By Tamara Small | This post originally appeared in Banker & Tradesman on April 3, 2022
The shortage of affordable and workforce housing is currently one of the greatest threats to the Massachusetts economy. With rents and home prices continuing to increase, we see more and more of the workforce priced out of the market – and the ability to create generational wealth in the lower and middle classes through home ownership is diminishing rapidly. With a life science sector that is the envy of the world, Massachusetts needs to find ways to produce more housing to ensure all workers have a place to live.
A large institutional employer in the region recently spoke out in support of what may seem to be an easy solution: a transfer tax. Unfortunately, like all things that seem to be too good to be true, transfer taxes have many unintended consequences that could do more harm than good for affordable housing and the overall economy in Massachusetts.
Property Taxes Vital to City
While there are several proposals now before the legislature, the overall concept is the same – a transfer tax is imposed on the sale price of a residential or commercial property. The revenue is deposited into a locally administered affordable housing trust. In some proposals, the transfer tax is split by the owner and seller, and in others it is paid by the seller.
In Boston, Mayor Michelle Wu recently filed legislation that would allow the Boston City Council to impose a tax of up to 2 percent (paid by the seller) on most residential and commercial property sales over $2 million. It’s also important to note that all analysis of this proposal from the city assumes the full 2 percent levy – a harbinger of how, if passed, this proposal would be implemented.
Property tax revenues have long been Boston’s largest and most dependable source of revenue. In fiscal year 2022, the net property tax levy accounted for 73.1 percent of the city’s overall revenue or $2.75 billion. The majority of those taxes are derived from commercial real estate properties. Further, new commercial development fuels the growth of new property tax revenue year after year. Property taxes allow the city to pay for schools, public safety and crucial social and infrastructure programs – and because new growth can be volatile year to year, the existing property tax base provides critical stability to those programs. As a result, Boston is a leader in providing services to residents and businesses who call the city their home.
Costs Passed to Renters
However well intended they may be, transfer taxes with the goal of generating revenue for affordable housing do not achieve their goals. In fact, they have been proven to increase the cost of housing while dissuading new investment.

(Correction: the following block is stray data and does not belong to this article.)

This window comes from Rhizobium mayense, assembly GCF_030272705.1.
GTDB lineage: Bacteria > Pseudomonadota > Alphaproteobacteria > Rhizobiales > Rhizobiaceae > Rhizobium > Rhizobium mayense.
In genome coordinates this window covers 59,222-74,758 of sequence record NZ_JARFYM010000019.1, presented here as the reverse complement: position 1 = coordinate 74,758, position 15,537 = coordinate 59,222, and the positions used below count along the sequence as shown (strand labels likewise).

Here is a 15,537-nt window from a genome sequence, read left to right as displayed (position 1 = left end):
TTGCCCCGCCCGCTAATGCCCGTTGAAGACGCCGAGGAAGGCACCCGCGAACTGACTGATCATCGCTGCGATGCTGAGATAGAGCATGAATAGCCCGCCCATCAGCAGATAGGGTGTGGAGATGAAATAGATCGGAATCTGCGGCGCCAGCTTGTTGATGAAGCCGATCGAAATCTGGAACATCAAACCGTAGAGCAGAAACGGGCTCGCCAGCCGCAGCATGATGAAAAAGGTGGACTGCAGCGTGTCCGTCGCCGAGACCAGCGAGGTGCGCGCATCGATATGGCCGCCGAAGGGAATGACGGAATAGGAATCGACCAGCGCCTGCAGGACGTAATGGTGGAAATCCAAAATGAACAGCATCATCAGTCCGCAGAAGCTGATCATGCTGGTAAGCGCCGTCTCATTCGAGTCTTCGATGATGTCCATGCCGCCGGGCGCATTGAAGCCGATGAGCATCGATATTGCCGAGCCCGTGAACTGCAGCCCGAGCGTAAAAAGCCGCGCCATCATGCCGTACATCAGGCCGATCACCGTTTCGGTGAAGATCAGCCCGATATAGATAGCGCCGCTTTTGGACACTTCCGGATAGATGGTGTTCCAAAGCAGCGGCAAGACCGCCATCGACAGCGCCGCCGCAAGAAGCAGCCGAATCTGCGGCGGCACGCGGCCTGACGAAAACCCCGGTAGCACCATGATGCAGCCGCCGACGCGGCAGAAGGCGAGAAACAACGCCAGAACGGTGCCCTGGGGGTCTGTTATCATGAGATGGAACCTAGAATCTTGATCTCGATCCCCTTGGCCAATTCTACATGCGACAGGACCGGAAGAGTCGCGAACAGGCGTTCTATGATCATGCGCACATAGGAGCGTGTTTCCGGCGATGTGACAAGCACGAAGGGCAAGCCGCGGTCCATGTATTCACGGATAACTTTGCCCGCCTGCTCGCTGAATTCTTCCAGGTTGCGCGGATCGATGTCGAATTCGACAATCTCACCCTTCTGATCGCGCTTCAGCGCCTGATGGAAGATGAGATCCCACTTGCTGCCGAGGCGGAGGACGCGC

Transfer taxes would drive up residential rents and would compound the pandemic’s devaluation of commercial property. For multifamily properties, in order to recoup the additional costs associated with purchasing a property, the tax would simply be passed down to tenants, driving up rents. For commercial properties – and almost all commercial properties are valued at over $2 million in Boston – a transfer tax would discourage investment in the economic center of the commonwealth, at a time when we most need it. It would also reduce the total number of transactions.
Boston is already predicting a decrease in new growth property taxes this fiscal year, plummeting down to $45 million from a high of almost $103 million during the last fiscal year. This means the stability of Boston’s existing property tax base is more important now than it ever has been as residents and businesses in the city struggle to recover from the effects of the pandemic.
If workers do not return and leases are not renewed, the value of commercial properties – and the property tax revenue they generate – will decrease. This will put the city’s budget in dire straits, and transfer taxes would only worsen this situation and create numerous unintended consequences. Other municipalities who rely on property taxes should take note.
Unclear Provision Threatens Mergers
Furthermore, the Boston language would impact a wide range of transactions – not just the sale of property.
The Boston proposal would apply to “the transfer of any real property interest in any real property in the city of Boston, or the transfer of a controlling interest in a trust, limited liability company, or other entity that directly or indirectly holds an interest in any real property situated in the city of Boston.” Presumably, based on the lack of clarity in the language, mergers of companies that lease space in Boston could trigger a transfer tax. At a time when we should be doing all we can to attract businesses to Boston, this is deeply concerning.
Given the negative impact the transfer taxes would have on home ownership, residential rents and investment in the commonwealth, other solutions are needed. Efforts that focus on increasing the overall supply of housing are more effective than punitive taxes which will do more harm than good. Allowing for the production multifamily housing by right throughout the commonwealth, expediting the permitting process, expanding the Low Income Housing Tax Credit, or expanding subsidies and vouchers are far more effective at doing what is most needed – ending the housing crisis, encouraging investment and ensuring Massachusetts remains a place people where people want to live and work.